Ed. note– I’m not discussing the 3D version of UNDERWORLD: AWAKENING because I saw it in glorious 2D. Glasses are up to $4 on Long Island, and I don’t like my wallet getting raped. Plus, 3D sucks. Also, I didn’t rip on the CGI in the film, because it’s kind of herky jerky and reminded me of old fashioned stop motion. So I actually enjoyed it, nostalgically. It may also have influenced my mention of Mighty Joe Young below…–P.F.
The UNDERWORLD franchise has never done much for me. When I first heard how it would have gun firing vampires vs. muscle bound werewolves, I was jazzed. Then I saw the first two films, and they were a letdown. That awesome concept led to some lackluster battles when they should’ve been epic. My sister Sarah loves the series, so back in 2009, we went to a matinee for the third flick, which despite its interesting origin story and medieval setting, suffered from much the same problem. A co-worker gave me a gift certificate for the UA theatres, and I take every chance I can to hang out with my sister, because she’s awesome. So last Sunday night, we were off to see UNDERWORLD: AWAKENING. It’s by far the best of the franchise, but it still left me wanting, though in a new way.
I went into the movie cold, knowing nothing but that it was a new UNDERWORLD, and that Kate Beckinsale was back in full force. Her character Selene starts the movie facing a world where vampires and their sworn werewolf enemies the Lycans have been discovered by humankind, who have swiftly driven the two races to near extinction. Selene and her lover Michael try to escape, but leaping in water only leads to his death and her suspended animation. When she awakens 12 years later in a lab where she’s been branded Subject 2, the mysterious Subject 1 aids in her escape. Solving the identity of Subject 1 leads to more mysteries that unravel in the ultimate battle between Lycan and vampire, a war that mankind thought was long over.
UNDERWORLD: AWAKENING works on a number of levels, beginning with Kate Beckinsale’s performance. Selene has lost nearly everything at this point, and Beckinsale sells it. Her race is gone, her family is dead, and her lover is no more. When given the chance to reach out to Subject 1, she takes it, and makes it her mission to protect her new charge. Beckinsale is an underrated actress, and she obviously doesn’t look down on the genre as she brings her all to Selene. She’s also explosive in the action scenes, blasting double pistols and sinking her fangs into those who get in her way. For a slight British woman, she’s as tough as Stallone at his best when she dons the leather jacket. The action is better in AWAKENING than in all three previous flicks, as Selene fights the ultimate Lycan not once, but twice.
There’s also an interesting subplot about a devastated coven of vampires, forced into hiding among the shadows. This leads to some good son vs. father arguments, with Theo James’ character David espousing the need to fight as broken father Thomas promotes the passive approach. As the world weary father, Charles Dance of THE LAST ACTION HERO and THE GOLDEN CHILD is enjoyable, and David’s verve for action makes for good conflict within the coven.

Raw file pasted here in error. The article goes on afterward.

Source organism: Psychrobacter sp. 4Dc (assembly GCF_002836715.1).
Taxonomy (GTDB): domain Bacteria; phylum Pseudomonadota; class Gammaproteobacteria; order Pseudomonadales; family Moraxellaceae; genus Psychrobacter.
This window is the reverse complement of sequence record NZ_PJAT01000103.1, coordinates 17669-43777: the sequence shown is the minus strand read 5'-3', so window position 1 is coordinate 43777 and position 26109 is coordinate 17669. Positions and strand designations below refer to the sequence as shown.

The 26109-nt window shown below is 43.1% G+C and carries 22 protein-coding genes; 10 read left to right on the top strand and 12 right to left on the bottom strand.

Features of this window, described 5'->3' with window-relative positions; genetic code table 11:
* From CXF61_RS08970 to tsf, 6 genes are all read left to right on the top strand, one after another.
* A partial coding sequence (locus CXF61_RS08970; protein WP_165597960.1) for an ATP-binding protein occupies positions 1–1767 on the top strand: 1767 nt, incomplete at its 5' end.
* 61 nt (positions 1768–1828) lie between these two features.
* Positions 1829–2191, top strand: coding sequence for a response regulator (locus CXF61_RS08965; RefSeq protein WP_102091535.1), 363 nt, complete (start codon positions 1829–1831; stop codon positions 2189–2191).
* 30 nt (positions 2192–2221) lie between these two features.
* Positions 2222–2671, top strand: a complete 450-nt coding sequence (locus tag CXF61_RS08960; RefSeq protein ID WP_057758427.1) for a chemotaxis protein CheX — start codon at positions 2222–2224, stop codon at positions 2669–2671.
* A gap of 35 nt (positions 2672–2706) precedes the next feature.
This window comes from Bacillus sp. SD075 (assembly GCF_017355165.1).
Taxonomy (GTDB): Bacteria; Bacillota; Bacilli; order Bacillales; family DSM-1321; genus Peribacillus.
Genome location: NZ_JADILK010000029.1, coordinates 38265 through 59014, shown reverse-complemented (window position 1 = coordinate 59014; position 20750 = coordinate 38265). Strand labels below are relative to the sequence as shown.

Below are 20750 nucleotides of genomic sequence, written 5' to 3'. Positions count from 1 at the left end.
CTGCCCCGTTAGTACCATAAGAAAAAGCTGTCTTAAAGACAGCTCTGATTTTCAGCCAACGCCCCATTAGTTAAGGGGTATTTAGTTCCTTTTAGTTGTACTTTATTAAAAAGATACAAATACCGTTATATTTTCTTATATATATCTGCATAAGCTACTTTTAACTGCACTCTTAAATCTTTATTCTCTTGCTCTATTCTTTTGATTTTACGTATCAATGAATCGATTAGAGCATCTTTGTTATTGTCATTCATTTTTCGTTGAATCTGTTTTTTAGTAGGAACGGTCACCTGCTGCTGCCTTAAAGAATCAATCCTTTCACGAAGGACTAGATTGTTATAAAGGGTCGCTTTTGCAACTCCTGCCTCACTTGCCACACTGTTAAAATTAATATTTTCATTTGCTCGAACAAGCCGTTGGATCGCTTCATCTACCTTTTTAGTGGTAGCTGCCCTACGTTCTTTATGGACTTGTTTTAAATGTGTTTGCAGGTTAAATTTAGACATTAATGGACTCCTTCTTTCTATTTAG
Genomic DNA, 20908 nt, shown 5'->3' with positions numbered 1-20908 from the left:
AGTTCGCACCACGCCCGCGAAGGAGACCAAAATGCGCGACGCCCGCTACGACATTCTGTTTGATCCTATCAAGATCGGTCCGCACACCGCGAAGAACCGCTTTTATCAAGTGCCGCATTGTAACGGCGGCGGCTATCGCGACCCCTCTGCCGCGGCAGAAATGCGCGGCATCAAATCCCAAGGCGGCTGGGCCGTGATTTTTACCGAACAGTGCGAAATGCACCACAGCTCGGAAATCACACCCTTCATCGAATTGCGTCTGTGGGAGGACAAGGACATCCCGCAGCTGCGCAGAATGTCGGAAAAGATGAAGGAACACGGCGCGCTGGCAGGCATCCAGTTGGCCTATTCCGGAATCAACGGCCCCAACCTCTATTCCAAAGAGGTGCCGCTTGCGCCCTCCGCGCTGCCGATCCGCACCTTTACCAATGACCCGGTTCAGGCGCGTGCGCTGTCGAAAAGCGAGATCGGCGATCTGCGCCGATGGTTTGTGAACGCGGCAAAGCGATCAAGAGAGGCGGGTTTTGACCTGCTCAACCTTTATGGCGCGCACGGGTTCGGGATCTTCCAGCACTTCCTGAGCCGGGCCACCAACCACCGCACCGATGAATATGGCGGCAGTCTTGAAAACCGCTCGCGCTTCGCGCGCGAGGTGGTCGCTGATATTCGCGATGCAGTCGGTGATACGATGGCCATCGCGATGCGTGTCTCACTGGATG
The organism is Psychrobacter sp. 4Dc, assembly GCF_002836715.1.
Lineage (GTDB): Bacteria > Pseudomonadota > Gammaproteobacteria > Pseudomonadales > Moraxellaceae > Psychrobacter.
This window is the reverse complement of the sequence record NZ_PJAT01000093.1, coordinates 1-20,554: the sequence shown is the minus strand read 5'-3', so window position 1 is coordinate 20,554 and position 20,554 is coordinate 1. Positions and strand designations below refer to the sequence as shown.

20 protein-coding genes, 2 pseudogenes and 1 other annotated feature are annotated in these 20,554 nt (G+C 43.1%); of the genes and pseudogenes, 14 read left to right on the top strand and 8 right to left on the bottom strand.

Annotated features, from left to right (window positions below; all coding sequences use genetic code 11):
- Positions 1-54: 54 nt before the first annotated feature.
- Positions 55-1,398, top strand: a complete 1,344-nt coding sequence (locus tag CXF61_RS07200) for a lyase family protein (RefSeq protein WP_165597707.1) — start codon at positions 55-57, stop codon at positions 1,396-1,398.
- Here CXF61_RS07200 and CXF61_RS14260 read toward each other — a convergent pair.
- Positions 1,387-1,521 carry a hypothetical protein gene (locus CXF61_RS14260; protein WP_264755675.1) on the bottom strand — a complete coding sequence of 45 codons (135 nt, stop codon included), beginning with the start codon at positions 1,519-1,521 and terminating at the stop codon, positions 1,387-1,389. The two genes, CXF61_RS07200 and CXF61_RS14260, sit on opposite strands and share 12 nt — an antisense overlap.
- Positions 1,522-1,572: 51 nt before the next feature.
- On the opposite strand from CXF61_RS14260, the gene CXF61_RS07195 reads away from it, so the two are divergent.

Then there’s the best fight in the series, as Selene battles a mega-Lycan the size of Mighty Joe Young. This thing can destroy a whole coven of vampires, and is immune to several sure shot Lycan kills. For the first time in the franchise, my blood got pumping when Selene went face-to-fanged face with this monstrosity.
And yet, I still wanted more from the flick, but in an entirely new way. The action carried the day this time around, but at the expense of the story. Everything seems half-developed, as if the plot is there just to keep the film on rails between the battles. Take the identity of Subject 1. It lasts for all of about 12 minutes before the film reveals it. As much of the movie is a mystery, the reveal comes way too quickly. Then there’s the coven. The place works as a safe house for Selene and Subject 1 for a handful of minutes before it’s under siege and broken. Then it’s an afterthought until almost the film’s very end. I would have liked to see more development for it, as the whole idea of a clan trying to avoid extinction offers great possibilities.
The underdevelopment extends to characters as well. When the film reveals the human identity of the mega-Lycan and the involvement of Dr. Jacob Lane, a few lines of dialogue are all we get for their motivation, and that comes in about 75% of the way through. And when a detective explains just why he’s helping Selene, he does so briefly. At 88 minutes, the flick flies by without much meat on its bones. I know these are common slips in a horror film, but the story really interested me here, and it’s a shame it wasn’t more fully developed.
And speaking of horror films, this isn’t really one. Just like BLADE, this is an action flick with monsters in it. Listen to the music cues when Selene is firing off those dual pistols, and you’ll understand that the intent isn’t to horrify at all. TWILIGHT isn’t a horror franchise either, but the difference is, UNDERWORLD doesn’t suck.
What it comes down to is, would I recommend UNDERWORLD: AWAKENING to a ticket buying horror fan? Yes, I would. It fulfills the promises of grand vampire vs. werewolf action that the first three films made, and Beckinsale is a great actress at home in the middle of gunfire. The plot leaves a lot to be desired, but it’s the best film of the franchise, and it’s the only one to have a Lycan the size of a garage. If the earlier UNDERWORLD efforts had this kind of juice, I would have been a huge fan from the start.